Nine lysis solutions were tested to lyse the cells and cleave the cross-links formed between the molecules by formalin fixation (Table 2). The amount of DNA extracted from plankton samples A and B (fixed in formalin for 23 and 16 years, respectively) differed greatly among the lysis solutions (Fig 2a). The solutions containing only a buffer of pH 11.0 (borate-NaOH (BNB); No. 2) or 8.5 (sodium phosphate buffer (PB); No. 3) did not substantially enhance DNA yield compared with Milli-Q water (No. 1), although alkalinity has been reported to increase the efficiency of DNA extraction from formalin-fixed samples [22,23,32]. Meanwhile, the solutions with SDS and ProK (Nos. 4–9) markedly increased the DNA yield compared with those that only changed the pH (Nos. 2 and 3; p < 0.05). Solutions containing SDS and ProK at pH 11.0 (Nos. 4, 6, and 8) yielded consistently more DNA than solutions at pH 8.5 (Nos. 5, 7, and 9), indicating that the alkaline pH is more effective for DNA extraction.
a) Amount of DNA extracted. b) The Ct value in the fluorescence PCR.
A reducing agent has been reported to facilitate chemical cleavage of formalin-induced cross-links [5,33–35]; however, there were no significant differences in DNA yield between the samples extracted with solutions containing dithiothreitol (Nos. 6 and 7) or mercaptoethanol (Nos. 8 and 9) and those without a reducing agent (Nos. 4 and 5). We conclude that the use of SDS and ProK under alkaline conditions is most effective for extracting DNA from formalin-fixed samples (Nos. 4, 6, and 8).
To assess the quality of the purified DNA, we performed fluorescent PCR using a universal primer set targeting the eukaryotic 18S rRNA gene. Formalin-fixed samples had significantly increased Ct values compared with the positive control (sample S) (Fig 2b). This indicated that the efficiency of PCR amplification decreased because of remaining damage and/or a methylene cross-link in the template DNA, despite the inclusion of a DNA repair step. Ct values differed slightly among the lysis solutions. The Ct values for BNB with SDS and ProK of sample A (No. 4) and the group containing BNB with SDS and ProK of sample B (Nos. 4, 6, and 8) were lower than in the other lysis solutions. Although the reason for the difference in the trend of the Ct value between samples A and B is unclear, we conclude that DNA extracted using BNB (pH 11) with SDS and ProK was relatively amplifiable by PCR compared with that extracted using other solutions.
In summary, considering the DNA yield obtained and PCR amplification, we conclude that BNB with SDS and ProK (No. 4) was the optimal lysis solution among the ones we studied.
Structure of the 18S rRNA gene community in samples following long-term preservation in formalin
We performed a metabarcoding analysis of the 18S rRNA gene of samples A–D, which had been archived in buffered formalin for more than 16 years. The number of denoised sequenced reads ranged from 12,169 to 123,259 among the samples, and the rarefaction curve reached a plateau in all samples (S1a Fig).
The plankton community in sample A (plankton net sample fixed for 23 years) was composed mainly of two groups: Metazoa and Rhizaria (Fig 3). This is in good agreement with the composition of surface marine eukaryotic plankton of large size (≥180 μm; ). Sample B (plankton net sample fixed for 16 years) was mainly composed of Metazoa and Alveolata (Fig 3). The sampling location, depth, and season differed between samples A and B (Table 1), which may account for the observed difference in plankton composition. The plankton communities of samples C and D collected by sediment traps (fixed for 17 years) were similar, consisting of Metazoa, Fungi, Haptophyta, Rhizaria, Alveolata, and Stramenopiles. However, they differed markedly from those collected with plankton nets (samples A and B; Fig 3). Of these, the Stramenopiles were mostly composed of Diatomea, accounting for 73.9% and 64.4% of the total 18S rRNA gene communities in samples C and D, respectively. In the subarctic western North Pacific where we collected samples C and D, a flux of biogenic silica, which was mainly composed of diatoms, has been reported to account for 60–70% of the total mass flux of sinking particles during the spring bloom period , which is consistent with our finding of a high percentage of diatoms in the total community. Taken together, these results suggest that the plankton community structure at a higher taxonomic level can be described based on samples fixed in formalin for a long period.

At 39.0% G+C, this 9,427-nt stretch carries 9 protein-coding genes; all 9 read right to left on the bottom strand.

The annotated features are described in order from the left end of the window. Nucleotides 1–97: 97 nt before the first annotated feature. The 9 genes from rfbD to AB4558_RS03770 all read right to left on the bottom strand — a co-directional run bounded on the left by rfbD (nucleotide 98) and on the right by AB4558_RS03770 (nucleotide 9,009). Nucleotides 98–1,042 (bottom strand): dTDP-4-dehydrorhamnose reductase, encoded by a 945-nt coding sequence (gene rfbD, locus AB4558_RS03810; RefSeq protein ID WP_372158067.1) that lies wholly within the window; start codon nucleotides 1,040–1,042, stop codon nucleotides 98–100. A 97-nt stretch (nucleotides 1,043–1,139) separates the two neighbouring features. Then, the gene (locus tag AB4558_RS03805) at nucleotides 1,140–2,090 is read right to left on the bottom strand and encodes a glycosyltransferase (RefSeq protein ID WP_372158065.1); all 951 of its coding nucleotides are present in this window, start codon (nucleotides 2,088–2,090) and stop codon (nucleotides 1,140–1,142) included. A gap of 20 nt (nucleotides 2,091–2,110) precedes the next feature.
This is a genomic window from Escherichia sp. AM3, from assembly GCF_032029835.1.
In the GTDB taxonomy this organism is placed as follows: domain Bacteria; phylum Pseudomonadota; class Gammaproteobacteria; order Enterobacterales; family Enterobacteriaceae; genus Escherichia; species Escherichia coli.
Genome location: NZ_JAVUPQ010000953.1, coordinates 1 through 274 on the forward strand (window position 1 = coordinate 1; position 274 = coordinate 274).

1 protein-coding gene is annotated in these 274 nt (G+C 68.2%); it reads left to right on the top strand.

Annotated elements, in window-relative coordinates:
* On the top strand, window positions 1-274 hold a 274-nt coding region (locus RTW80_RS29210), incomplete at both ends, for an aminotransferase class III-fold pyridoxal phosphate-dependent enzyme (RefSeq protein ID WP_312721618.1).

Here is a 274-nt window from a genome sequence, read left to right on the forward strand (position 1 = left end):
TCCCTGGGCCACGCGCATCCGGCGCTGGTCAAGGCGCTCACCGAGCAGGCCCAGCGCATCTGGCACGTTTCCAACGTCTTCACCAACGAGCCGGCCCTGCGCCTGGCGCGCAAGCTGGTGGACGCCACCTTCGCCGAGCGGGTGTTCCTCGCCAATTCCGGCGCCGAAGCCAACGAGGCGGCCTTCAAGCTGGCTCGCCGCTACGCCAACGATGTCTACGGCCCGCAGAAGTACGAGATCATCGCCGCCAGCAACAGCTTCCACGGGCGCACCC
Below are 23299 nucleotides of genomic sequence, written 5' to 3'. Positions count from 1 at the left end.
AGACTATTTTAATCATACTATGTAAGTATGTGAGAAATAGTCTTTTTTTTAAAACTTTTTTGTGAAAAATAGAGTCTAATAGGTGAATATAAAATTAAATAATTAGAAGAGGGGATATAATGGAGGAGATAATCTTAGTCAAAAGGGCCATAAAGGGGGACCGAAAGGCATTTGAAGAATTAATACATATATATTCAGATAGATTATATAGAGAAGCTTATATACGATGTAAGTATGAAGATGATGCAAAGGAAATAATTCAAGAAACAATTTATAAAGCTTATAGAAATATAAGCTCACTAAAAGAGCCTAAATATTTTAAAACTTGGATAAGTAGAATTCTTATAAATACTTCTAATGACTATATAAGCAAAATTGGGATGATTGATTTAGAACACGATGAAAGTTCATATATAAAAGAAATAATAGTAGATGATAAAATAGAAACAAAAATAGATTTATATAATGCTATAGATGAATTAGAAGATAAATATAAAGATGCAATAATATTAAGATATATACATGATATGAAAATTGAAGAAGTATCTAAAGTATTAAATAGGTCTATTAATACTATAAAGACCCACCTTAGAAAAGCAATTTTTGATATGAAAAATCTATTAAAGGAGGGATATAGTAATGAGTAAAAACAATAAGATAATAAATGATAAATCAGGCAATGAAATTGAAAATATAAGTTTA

We further compared the results of microscopy and DNA analyses of diatoms in samples C and D (sediment trap samples fixed for 17 years) (Fig 4). At the genus level, Thalassiosira, Odontella, Fragilariopsis, and Chaetoceros were detected by both methods in samples C and D. There were no significant differences between the methods in the overall percentage of these genera. However, some genera appeared only in the microscopy or DNA analysis (Coscinodiscus, Porosira, and Neodenticula). Porosira is morphologically similar to Coscinodiscus and thus may be misidentified as Coscinodiscus based on microscopy , or Porosira could have been registered incorrectly in the database. Regarding Neodenticula, the 18S rRNA gene in the V7–V8 region we targeted is not registered in the database, and thus Neodenticula could not be identified from the genome information. Accordingly, we conclude that the diatom compositions of the two methods were very similar. Thus, plankton communities can be identified following our DNA rescue methodology even after long-term preservation in formalin.
In the microscopy analysis, the relative abundance was calculated from the number of diatom cells. Only genera with more than 0.5% of total diatom reads or cell counts are shown. Porosira may be misidentified as Coscinodiscus in the microscopy analysis (see text).